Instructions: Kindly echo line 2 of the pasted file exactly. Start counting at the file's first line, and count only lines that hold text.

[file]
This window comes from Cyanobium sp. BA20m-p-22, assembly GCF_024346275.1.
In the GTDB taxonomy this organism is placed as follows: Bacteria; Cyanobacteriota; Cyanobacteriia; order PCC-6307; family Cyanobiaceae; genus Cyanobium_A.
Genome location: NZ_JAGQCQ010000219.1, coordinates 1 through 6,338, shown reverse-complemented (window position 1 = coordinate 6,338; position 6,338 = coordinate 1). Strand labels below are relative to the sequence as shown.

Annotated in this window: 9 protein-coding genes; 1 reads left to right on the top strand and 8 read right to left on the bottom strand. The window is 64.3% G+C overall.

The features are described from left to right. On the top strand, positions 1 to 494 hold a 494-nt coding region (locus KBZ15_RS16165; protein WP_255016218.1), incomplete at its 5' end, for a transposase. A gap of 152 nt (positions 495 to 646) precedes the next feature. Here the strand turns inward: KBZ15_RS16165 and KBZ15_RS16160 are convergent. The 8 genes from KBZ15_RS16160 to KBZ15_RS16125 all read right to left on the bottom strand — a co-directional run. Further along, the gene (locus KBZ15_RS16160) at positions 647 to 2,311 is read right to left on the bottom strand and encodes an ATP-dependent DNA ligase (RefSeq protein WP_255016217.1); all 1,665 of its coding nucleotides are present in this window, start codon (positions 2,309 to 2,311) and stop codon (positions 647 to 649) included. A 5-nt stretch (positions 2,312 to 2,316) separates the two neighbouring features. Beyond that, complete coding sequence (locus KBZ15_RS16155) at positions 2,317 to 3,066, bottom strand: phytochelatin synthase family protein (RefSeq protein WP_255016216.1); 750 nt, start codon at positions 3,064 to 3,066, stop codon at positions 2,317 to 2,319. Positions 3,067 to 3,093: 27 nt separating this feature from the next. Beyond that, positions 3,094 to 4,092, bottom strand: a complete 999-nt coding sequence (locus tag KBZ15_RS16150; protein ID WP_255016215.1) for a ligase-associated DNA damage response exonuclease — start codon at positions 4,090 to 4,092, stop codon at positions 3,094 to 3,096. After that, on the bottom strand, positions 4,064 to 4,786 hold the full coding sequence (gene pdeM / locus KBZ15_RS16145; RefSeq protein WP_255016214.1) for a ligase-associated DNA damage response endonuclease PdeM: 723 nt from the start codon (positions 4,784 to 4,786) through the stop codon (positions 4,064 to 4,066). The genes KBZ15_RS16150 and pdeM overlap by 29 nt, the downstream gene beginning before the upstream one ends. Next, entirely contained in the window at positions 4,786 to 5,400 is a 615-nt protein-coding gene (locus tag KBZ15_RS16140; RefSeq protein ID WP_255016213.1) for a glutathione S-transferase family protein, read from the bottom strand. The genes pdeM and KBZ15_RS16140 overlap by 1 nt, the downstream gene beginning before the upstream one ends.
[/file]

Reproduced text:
In the GTDB taxonomy this organism is placed as follows: Bacteria; Cyanobacteriota; Cyanobacteriia; order PCC-6307; family Cyanobiaceae; genus Cyanobium_A.